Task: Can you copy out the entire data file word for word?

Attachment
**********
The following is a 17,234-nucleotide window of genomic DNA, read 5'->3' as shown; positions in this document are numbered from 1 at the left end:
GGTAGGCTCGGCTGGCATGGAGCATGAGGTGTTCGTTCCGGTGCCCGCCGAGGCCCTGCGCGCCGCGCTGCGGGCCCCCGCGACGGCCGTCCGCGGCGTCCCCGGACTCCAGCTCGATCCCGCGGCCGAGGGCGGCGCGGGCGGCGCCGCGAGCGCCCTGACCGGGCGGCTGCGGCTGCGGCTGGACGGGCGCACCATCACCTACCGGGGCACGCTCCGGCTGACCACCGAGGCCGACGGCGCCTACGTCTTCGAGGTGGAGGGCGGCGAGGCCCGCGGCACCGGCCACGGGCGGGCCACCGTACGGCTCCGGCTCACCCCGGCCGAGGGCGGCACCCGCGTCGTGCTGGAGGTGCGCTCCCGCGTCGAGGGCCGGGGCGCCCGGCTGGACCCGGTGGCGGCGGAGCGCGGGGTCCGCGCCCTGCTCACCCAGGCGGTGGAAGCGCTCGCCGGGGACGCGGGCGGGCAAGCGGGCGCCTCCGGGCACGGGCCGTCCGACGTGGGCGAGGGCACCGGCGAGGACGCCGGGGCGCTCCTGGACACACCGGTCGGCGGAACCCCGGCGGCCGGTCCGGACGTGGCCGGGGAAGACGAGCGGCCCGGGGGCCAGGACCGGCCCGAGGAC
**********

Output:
The following is a 17,234-nucleotide window of genomic DNA, read 5'->3' as shown; positions in this document are numbered from 1 at the left end:
GGTAGGCTCGGCTGGCATGGAGCATGAGGTGTTCGTTCCGGTGCCCGCCGAGGCCCTGCGCGCCGCGCTGCGGGCCCCCGCGACGGCCGTCCGCGGCGTCCCCGGACTCCAGCTCGATCCCGCGGCCGAGGGCGGCGCGGGCGGCGCCGCGAGCGCCCTGACCGGGCGGCTGCGGCTGCGGCTGGACGGGCGCACCATCACCTACCGGGGCACGCTCCGGCTGACCACCGAGGCCGACGGCGCCTACGTCTTCGAGGTGGAGGGCGGCGAGGCCCGCGGCACCGGCCACGGGCGGGCCACCGTACGGCTCCGGCTCACCCCGGCCGAGGGCGGCACCCGCGTCGTGCTGGAGGTGCGCTCCCGCGTCGAGGGCCGGGGCGCCCGGCTGGACCCGGTGGCGGCGGAGCGCGGGGTCCGCGCCCTGCTCACCCAGGCGGTGGAAGCGCTCGCCGGGGACGCGGGCGGGCAAGCGGGCGCCTCCGGGCACGGGCCGTCCGACGTGGGCGAGGGCACCGGCGAGGACGCCGGGGCGCTCCTGGACACACCGGTCGGCGGAACCCCGGCGGCCGGTCCGGACGTGGCCGGGGAAGACGAGCGGCCCGGGGGCCAGGACCGGCCCGAGGAC